Realm: Central America
Ecoregion Size (1000 ha):
States: Panama, Colombia
The endangered horned marsupial frog, named for its horn-like skin protrusions above its eyes, is an incredible example of adaptive evolution. Inhabiting the tropical and montane forests of South and Central America, they are nocturnal, arboreal, and carnivorous. Not only does it have the largest eggs of any amphibian species, these eggs are carried by the females in her brood pouch on her back until they are hatched after 60–80 days, skipping the development stage as free-swimming tadpoles. This avoids predation and greatly increases the chances of the offspring’s survival.
Males on the other hand produce calls that sound like the opening of champagne bottles to attract mates in the high forest canopy. The horned marsupial frogs are threatened by habitat loss as well as the infectious disease Chytridiomycosis.
The eastern Panamanian Montane Forests are located in the southeastern portion of Panama, in the Darién Province. In the highlands of eastern Panama, these montane forests occur from 500 m to approximately 1,800 m, where they grade into grasslands. Precipitation on the mountains ranges between 3,000 and 4,000 mm/year. On the Caribbean Coast the rainfall is higher, between 4,000 and 5,000 mm, while the central mountains range from 1,700 to 2,800 mm.
The ecoregion includes various vegetation types, including marshes and swamp forests, semi-deciduous tropical moist forests, premontane wet forest, cloud forests, and elfin forests. Semi-deciduous tropical moist forest are the most widespread; canopy trees include the vulnerable pochote, the elephant-ear tree (known for its shade relief), and the Panama tree, among others. The premontane and montane wet forests contain the wild cashew as the dominant canopy tree. The dominant subcanopy tree is Oenocarpus panamanus, and Mabea occidentalis is the dominant understory shrub. Cloud forest can be found above 750 m, with Oenocarpus panamanus as the dominant species. Elfin forests are found at the highest elevations, containing mostly Clusia spp.
This ecoregion’s combination of significant elevational changes, climatic variations, and its location on the land bridge between North and South America provide it with tremendous biological diversity and endemism. There are approximately 770 vertebrate species in the Darien Province. Among the mammals are six primates and five felids. The primates include the western night monkey, Central American spider monkey, brown-headed spider monkey, Geoffroy’s tamarin, mantled howler monkey, and white-faced capuchin. The cat species are puma, jaguar, ocelot, margay, jaguarundi, and oncilla.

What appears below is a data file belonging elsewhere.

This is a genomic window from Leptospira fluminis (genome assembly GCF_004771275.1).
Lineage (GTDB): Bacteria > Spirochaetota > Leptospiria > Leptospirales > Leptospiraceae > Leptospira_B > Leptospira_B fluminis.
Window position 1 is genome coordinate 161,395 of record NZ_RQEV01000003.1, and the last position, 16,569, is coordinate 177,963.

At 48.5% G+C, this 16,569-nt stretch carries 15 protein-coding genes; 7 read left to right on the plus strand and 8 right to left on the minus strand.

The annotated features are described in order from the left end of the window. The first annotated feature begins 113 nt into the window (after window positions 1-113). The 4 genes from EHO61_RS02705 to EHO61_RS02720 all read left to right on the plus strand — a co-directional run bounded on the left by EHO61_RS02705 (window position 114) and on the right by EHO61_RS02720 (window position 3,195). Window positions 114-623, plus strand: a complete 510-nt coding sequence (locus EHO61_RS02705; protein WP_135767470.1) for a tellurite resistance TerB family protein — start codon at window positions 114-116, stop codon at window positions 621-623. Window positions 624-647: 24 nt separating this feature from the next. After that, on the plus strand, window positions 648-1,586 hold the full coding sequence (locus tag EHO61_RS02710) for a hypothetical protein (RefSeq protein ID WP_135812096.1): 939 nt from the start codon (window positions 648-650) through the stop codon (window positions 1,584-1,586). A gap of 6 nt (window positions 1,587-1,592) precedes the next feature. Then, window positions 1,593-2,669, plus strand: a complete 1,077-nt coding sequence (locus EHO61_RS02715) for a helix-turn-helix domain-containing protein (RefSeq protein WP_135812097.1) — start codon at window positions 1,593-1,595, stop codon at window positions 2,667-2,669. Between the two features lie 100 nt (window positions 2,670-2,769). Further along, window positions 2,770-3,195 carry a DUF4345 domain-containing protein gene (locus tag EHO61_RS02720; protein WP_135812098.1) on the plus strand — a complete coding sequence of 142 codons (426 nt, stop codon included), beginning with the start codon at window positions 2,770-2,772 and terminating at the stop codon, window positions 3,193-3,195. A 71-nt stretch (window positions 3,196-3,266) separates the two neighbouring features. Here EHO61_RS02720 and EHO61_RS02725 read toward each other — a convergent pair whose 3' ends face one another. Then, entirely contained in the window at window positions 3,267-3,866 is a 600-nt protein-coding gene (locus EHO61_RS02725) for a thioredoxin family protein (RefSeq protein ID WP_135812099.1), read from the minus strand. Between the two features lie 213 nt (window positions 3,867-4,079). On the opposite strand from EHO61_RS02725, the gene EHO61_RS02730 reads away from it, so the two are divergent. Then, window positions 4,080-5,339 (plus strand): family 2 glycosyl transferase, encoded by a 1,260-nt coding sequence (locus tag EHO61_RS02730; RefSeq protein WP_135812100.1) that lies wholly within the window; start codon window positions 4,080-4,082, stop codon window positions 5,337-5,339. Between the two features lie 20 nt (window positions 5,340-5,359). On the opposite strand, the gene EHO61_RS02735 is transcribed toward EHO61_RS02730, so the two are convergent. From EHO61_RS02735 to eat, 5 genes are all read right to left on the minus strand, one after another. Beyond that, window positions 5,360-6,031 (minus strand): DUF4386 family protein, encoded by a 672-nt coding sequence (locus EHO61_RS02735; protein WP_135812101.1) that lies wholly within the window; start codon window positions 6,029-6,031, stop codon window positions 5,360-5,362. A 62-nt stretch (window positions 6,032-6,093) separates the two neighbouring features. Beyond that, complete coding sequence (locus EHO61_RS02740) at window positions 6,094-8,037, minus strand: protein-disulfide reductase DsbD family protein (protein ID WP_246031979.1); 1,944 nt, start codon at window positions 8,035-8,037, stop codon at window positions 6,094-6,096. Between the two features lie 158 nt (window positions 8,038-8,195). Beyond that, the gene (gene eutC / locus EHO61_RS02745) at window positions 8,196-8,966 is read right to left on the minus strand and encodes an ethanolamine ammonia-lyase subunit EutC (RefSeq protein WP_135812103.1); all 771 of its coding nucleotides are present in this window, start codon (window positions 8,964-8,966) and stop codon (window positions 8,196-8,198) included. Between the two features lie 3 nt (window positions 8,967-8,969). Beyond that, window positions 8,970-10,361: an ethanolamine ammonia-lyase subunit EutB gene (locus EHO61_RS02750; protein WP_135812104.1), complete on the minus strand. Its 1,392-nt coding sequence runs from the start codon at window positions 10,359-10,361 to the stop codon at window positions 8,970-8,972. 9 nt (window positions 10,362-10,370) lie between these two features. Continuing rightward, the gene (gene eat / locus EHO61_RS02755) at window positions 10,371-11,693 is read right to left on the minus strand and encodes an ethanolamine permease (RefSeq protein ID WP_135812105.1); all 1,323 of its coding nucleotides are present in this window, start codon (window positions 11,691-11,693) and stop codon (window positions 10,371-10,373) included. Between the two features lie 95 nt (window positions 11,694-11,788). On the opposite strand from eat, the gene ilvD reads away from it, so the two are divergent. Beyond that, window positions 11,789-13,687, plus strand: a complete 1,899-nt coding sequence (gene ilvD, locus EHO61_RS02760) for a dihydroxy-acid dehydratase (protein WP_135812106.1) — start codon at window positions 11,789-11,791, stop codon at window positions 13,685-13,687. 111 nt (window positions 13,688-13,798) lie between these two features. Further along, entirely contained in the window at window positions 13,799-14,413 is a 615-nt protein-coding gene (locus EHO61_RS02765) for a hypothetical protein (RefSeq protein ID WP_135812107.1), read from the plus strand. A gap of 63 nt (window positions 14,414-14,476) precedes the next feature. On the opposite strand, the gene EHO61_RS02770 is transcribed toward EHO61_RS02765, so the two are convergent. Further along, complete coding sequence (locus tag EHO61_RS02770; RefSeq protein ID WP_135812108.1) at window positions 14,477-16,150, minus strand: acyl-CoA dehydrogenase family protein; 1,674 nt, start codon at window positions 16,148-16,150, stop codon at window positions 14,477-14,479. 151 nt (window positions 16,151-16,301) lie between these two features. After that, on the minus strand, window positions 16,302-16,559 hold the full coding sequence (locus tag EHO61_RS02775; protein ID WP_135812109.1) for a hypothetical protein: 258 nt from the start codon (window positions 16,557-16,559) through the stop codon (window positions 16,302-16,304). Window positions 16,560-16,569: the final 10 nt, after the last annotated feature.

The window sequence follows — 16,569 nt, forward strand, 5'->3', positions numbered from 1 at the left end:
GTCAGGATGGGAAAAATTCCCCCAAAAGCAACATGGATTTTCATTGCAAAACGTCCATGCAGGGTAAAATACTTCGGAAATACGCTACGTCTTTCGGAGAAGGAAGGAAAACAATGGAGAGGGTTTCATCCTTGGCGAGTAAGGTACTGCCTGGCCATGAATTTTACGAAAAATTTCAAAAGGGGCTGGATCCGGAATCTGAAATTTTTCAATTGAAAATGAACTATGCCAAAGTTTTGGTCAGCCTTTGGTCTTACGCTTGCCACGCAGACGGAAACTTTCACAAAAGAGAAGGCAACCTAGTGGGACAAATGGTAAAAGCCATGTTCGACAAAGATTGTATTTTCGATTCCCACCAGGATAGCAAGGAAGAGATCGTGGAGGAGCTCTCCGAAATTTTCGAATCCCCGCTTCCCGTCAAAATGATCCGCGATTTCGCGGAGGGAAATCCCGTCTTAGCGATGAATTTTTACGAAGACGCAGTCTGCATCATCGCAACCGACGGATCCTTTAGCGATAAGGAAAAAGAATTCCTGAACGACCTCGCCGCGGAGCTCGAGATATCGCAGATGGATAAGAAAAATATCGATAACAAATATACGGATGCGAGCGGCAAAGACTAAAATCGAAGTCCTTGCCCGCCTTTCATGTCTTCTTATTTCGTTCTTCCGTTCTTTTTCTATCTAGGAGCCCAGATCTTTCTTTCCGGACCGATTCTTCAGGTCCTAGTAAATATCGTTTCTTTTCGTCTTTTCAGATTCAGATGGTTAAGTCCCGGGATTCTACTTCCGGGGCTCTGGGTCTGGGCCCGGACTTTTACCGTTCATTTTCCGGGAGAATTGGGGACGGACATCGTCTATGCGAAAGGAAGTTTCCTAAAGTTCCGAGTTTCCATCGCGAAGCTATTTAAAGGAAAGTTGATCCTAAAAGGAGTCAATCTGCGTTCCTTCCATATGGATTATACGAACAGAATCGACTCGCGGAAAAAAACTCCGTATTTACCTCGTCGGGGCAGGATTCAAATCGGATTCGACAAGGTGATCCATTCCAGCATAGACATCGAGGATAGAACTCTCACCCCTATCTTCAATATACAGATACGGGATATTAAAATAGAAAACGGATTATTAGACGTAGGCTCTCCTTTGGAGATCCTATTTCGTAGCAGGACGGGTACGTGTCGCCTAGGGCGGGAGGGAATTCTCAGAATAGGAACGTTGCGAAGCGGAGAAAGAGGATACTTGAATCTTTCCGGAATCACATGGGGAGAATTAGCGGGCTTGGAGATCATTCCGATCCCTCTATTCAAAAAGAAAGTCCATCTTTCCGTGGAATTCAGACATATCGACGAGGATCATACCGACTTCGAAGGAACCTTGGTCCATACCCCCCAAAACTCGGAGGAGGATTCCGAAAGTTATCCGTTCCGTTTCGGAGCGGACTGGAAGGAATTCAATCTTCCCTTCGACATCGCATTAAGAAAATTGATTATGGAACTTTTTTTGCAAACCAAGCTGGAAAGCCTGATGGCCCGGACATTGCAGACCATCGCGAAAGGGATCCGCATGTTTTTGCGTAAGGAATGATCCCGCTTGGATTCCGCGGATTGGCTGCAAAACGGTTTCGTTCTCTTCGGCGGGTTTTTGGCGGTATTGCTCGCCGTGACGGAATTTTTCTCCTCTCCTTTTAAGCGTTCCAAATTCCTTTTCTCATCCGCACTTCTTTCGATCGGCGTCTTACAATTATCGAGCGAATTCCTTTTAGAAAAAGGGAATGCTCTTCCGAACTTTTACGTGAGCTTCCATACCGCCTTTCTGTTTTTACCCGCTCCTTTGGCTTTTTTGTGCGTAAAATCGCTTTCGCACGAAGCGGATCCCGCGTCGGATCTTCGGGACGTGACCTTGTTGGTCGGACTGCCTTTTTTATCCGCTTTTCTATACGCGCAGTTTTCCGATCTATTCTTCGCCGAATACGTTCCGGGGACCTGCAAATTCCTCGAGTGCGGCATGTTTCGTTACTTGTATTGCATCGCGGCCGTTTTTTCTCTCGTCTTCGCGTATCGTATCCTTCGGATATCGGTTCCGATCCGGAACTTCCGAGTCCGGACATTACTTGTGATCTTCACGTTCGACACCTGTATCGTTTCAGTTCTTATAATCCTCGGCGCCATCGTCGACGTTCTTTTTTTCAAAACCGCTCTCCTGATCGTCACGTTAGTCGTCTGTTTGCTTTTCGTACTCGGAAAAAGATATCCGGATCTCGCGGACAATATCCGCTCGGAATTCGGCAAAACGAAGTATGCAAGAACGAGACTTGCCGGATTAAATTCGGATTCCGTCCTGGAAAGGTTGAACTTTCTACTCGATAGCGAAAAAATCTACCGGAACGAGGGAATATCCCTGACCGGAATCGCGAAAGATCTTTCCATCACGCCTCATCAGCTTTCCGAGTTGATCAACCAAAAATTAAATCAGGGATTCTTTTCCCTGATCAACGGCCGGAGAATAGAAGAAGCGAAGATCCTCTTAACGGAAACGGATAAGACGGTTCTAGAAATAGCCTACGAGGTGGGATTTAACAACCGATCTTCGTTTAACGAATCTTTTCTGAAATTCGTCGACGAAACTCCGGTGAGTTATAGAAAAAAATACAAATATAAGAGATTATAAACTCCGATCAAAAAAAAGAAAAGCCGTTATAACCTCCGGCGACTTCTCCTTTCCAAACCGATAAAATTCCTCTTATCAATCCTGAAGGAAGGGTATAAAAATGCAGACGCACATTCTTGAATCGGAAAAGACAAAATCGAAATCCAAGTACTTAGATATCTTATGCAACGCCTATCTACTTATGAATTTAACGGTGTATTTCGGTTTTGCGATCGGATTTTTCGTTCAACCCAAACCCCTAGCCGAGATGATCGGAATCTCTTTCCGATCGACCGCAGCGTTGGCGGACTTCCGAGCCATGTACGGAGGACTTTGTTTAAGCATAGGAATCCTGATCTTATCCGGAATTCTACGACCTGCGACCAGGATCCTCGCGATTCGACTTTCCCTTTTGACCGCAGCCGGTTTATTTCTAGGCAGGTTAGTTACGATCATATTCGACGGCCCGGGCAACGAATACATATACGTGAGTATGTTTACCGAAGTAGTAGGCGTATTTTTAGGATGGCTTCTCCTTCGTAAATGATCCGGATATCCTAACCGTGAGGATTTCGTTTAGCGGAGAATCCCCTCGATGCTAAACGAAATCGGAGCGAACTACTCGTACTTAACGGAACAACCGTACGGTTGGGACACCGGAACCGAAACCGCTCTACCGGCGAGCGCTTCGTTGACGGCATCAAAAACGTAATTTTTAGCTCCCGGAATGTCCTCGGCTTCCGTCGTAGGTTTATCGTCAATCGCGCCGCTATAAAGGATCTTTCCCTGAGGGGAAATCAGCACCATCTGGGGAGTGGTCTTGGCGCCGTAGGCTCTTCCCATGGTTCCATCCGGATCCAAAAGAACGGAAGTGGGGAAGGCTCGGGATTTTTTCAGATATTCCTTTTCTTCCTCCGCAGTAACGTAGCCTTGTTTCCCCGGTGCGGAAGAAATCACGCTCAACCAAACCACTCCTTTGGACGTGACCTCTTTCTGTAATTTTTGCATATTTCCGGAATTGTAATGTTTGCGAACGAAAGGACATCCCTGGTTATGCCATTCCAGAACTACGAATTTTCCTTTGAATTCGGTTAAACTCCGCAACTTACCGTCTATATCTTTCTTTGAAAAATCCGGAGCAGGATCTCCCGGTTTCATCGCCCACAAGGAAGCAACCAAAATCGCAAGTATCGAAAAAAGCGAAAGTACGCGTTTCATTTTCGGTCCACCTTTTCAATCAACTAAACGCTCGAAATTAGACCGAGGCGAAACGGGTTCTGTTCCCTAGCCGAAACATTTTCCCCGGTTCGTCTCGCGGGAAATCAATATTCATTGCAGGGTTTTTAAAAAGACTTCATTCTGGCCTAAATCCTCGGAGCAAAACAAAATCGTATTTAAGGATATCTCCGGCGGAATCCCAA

Endemic bird species are also shared with the Choco/Darién Moist Forests ecoregion and include the Tacarcuna wood quail, bare-shanked screech owl, violet-capped hummingbird, and the beautiful treerunner, among many other species. Other endemic species include two snakes, a lizard, a salamander, and five frogs.
Much of the ecoregion is protected predominantly by Parque Nacional Darién (5,790 km2), a World Heritage Site and Central America’s largest national park. This park harbors 13 endangered amphibians and 11 endangered reptiles. Other protected areas in the ecoregion include Indigenous Reserves such as the Kuna de Walá Mortí and Nurrá; the Canglon Forest Reserve (316 km2); Chepigana Forest Reserve (1,460 km2); and the Choco homelands Comarca Emberá No. 1 (1,826 km2).
The construction of the Pan-American Highway through this region has caused rapid development into central Panama and subsequent intensive deforestation. Forest on the foothills and hilltops will likely be the last portions eliminated, but will be isolated by the fragmentation associated with lowland deforestation. Even where protection of these montane forests is enforced, the increasing destruction of middle and lower
elevation habitats in surrounding ecoregions has isolated the highland forests and made their populations vulnerable to genetic degradation. Traditional indigenous practices have preserved substantial forest cover, but recent socio-economic pressures from the extension of the Pan-American Highway, forestry exploitation, and selling of illegally-caught wildlife are changing their ancestral attitudes toward nature.
The priority conservation actions for the next decade will be to: 1) delineate environmental corridors to reduce impacts of fragmentation; 2) increase park capacity to enforce meaningful conservation measures in response to logging and illegal wildlife trade; and 3) appeal to developing communities to maintain their ancestral attitudes and conservation of nature.
1. Powell,G., S. Palminteri, J. Schipper. 2018. Central America: Panama and Colombia. https://www.worldwildlife.org/ ecoregions/nt0122. Accessed July 9, 2018.
2. Herrera-MacBryde, Olga and ANCON. 1997. Darien Provience. In S. D. Davis, V. H. Heywood, O. Herrera-MacBryde, J. Villa-Lobos, and A. C. Hamilton (editors), Centres of Plant Diversity: A Guide and Strategy for their Conservation, Vol. 3 The America. IUCN, WWF, Oxford, U.K.
3. Méndez, E. 1994. Estado de la Conservación de Biodiversidad en Panamá. In A. Vega (editor), Corredores Conservacionistas en la Región Centroamericana: Memorias de una Conferencia Regional auspiciada por el Proyecto Paseo Pantera. Tropical Research and Development, Inc. Florida.